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The Humanities Conference 2003

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Cosmopolitan Governance and the Challenge of Human-Directed Power in an Age of Clashing Globalisations

Dr R. James Ferguson.

In the current period of incomplete and turbulent globalisation, the ongoing clash of norms and values has generated instability in terms of poor social and environmental sustainability, especially in developing countries. This clash of different visions of global order has led to new theories exploring both global and regional governance. Concerned with effectiveness and accountability, overlapping patterns of subsidiarity and authority, this type of governance has begun to edge towards a truly multilateral diplomacy engaging government organisations, non-government groups, and international civil society, e.g. in the World Bank's Global Environment Facility (GEF). However, current models of governance remain directed by an essentially institutionalist framework concerned with organisational architectures and the construction of rational management practises. While worthwhile, these approaches need to address a new vision of cosmopolitanism that can deal with the emerging transnational realities of the 21st century, including an emphasis on social relations and human capital. In this human-directed use of economic and institutional power, insights from the humanities (embedded in diverse traditions) provide a strong corrective to the reductive mechanism implied in current, narrowly political or economic models of governance. These insights are also needed to reduce the great asymmetries of power that generate victims, backlash, violent resistance, and in turn invoke the rise of new forms of state-based authoritarianism.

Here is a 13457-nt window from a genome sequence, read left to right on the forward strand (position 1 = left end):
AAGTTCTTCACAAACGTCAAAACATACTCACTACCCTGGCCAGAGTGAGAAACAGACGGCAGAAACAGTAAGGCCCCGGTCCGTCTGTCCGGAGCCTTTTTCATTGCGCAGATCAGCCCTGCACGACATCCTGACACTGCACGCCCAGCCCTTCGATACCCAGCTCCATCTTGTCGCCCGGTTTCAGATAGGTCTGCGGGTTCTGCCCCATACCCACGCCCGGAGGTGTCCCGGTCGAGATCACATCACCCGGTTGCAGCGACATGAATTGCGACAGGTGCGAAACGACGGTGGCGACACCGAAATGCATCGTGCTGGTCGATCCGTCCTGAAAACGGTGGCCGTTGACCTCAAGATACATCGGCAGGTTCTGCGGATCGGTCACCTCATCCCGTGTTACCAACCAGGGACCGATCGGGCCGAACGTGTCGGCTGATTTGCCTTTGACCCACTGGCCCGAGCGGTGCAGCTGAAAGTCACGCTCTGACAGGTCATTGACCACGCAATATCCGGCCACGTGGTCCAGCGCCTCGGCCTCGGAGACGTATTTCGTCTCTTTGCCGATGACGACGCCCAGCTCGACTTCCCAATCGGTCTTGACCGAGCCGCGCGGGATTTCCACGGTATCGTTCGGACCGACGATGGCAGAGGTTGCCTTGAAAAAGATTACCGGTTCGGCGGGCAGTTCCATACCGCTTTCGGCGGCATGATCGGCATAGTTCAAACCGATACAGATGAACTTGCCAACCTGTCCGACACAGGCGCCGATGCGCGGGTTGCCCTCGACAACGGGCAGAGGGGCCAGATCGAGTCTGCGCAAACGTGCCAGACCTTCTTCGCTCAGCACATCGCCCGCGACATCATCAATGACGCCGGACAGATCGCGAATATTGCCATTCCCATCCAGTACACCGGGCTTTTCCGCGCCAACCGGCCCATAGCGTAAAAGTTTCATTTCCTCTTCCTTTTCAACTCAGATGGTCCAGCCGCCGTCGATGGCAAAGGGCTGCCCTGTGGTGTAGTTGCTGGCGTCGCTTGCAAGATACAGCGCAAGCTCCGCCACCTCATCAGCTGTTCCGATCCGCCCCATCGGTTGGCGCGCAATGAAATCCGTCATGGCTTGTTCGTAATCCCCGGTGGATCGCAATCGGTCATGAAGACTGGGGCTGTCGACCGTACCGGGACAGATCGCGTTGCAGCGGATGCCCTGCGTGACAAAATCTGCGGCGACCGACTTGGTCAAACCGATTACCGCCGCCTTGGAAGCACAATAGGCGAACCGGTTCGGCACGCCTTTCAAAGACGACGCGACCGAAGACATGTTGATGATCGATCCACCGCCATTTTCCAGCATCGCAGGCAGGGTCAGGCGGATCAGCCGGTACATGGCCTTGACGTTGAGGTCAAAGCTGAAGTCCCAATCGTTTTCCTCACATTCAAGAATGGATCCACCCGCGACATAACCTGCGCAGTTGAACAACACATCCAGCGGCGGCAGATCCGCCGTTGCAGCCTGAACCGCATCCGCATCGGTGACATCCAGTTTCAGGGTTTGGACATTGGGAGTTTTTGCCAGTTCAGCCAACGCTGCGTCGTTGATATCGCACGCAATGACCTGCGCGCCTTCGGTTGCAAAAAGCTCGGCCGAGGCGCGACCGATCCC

Dr R. James Ferguson  (Australia)
Assistant Director
Centre for East-West Cultural and Economic Studies
Bond University

Dr. R. James Ferguson is the Assistant Director of the Centre for East-West Cultural and Economic Studies, and Assistant Professor of International Relations, Bond University, Australia. He is engaged in research, publishing and teaching in the areas of International Relations Theory; Regionalisation and Regionalism; Asian, Eurasian, European and Australasian foreign policy; Governance studies; Comprehensive Security; the history of asylum.

  • Clash of Globalisations
  • Governance Theory
  • Cosmopolitanism
  • Multilateral Diplomacy
  • Institutionalism
  • Transnationalism
  • International Civil Society
  • Power Asymmetry
  • Authoritarianism

(Virtual Presentation, English)